2. Stay informed. The coronavirus situation changes every day. The number of cases and deaths is increasing, the guidelines for testing are changing, and information on the symptoms and mode of transmission is evolving. So as parents, we need to keep up to date and know what’s happening.
But which sources of information should we trust? You don’t have to spend much time online to realize that information on the virus runs the gamut, and that some of it veers toward crazy talk – what Dr. Eric Brenner of the University of South Carolina School of Public Health calls an “infodemic of false information.”
So when you’re looking for information, start with the Centers for Disease Control and Prevention (CDC), which is monitoring the disease for the entire U.S., issuing travel warnings, and providing daily updates about the number of cases, locations, and transmission. For updates on your community, check your state health department’s website regularly.
Other trustworthy medical and scientific websites, like WebMD and Scientific American are also providing regular updates and interesting information about the disease. Try to avoid political news on the coronavirus (it tends to be depressing and not helpful) and opinion articles written by non-experts.
3. Be prepared. Coronavirus illness is spreading in communities throughout the U.S., and measures are currently in place to contain and slow the spread. These include isolating people who are sick, closing schools and businesses, limiting travel, and encouraging people to stay home for a period of time.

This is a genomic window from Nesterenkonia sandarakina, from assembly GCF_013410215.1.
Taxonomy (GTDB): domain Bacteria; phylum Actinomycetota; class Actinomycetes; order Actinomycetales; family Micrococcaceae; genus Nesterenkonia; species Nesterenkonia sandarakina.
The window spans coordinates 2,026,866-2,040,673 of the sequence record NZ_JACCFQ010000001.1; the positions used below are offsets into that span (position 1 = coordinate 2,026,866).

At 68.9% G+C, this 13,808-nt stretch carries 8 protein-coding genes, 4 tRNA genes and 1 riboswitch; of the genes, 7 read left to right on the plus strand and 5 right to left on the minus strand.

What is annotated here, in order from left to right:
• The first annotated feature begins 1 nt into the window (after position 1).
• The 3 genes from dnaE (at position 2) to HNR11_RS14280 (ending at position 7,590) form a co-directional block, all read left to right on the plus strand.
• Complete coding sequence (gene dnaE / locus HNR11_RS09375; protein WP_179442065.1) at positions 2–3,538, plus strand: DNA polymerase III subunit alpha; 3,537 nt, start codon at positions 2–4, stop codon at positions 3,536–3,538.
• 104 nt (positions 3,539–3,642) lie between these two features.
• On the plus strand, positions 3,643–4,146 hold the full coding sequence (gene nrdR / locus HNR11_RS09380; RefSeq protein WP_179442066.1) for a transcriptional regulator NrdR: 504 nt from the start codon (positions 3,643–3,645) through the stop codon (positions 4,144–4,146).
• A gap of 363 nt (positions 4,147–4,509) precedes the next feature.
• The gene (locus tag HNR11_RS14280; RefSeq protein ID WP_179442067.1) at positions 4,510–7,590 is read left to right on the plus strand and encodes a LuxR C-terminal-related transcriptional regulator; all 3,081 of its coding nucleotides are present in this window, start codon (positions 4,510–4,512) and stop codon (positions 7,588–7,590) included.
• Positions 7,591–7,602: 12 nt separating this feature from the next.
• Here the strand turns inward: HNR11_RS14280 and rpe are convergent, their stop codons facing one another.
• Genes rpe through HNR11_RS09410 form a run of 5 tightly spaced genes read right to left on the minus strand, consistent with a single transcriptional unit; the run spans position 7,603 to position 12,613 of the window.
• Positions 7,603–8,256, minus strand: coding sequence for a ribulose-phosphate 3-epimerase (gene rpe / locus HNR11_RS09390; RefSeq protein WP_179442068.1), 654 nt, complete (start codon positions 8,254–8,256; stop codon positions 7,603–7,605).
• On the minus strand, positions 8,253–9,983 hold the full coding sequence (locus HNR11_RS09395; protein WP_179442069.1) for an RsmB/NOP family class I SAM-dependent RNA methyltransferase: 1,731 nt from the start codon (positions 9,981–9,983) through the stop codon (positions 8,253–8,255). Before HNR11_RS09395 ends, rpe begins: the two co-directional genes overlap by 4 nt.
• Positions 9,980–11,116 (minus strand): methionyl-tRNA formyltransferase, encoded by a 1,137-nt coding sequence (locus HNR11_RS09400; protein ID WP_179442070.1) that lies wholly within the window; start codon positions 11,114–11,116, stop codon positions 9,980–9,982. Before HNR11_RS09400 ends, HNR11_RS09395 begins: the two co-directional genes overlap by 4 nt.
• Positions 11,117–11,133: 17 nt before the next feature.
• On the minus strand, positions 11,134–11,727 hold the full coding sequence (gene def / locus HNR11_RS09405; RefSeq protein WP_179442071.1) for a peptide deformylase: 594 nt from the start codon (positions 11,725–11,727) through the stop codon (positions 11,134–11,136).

So what can you do now to deal with the reality of school and business closures? The Scientific American blog has published an excellent article on why and how to prepare for COVID-19 in your community, and it’s well worth the read. It recommends not worrying about masks (unless you’re sick), but rather stocking up on shelf-stable and perishable food, drinking water, and medications your family will need for two or three weeks. And being prepared with toys, books, and games, in case everyone needs to spend a number of days or weeks at home.
Sarah De la Cruz, a mom of two and food preparation expert who lives in Kirkland, WA – the first coronavirus epicenter of the U.S. – has published a practical list of foods that families should stock right now (including tips for those with food allergies). She also notes that being able to stock up on food and supplies raises issues of privilege (many people don’t have the time, space, or money needed to stock up), but also creates an opportunity to share supplies with family members, neighbors, and friends who couldn’t purchase or store them. For example, you can shop and stock up for older family members or for those who have family members at high risk.
4. Talk with your kids. Most children in elementary school and older have heard about the coronavirus, and some of them are worried. So talk to them in a matter-of-fact way about the illness, keeping the focus on steps your family is taking to be prepared. And be sure to involve them in the preparations, which helps them gain a sense of control and keeps their minds from wandering into worry.
Dr. Orlena Kerek, mom, pediatrician, and health coach at drorlena.com, recommends focusing on basic hygiene with your children. She teaches her own children how to wash their hands, when to wash them, and how to cough and sneeze without spreading germs. On her website, she walks parents through ways to reduce the risk of illness in your family, recognize mild vs. serious illnesses, and care for your children if they do get sick.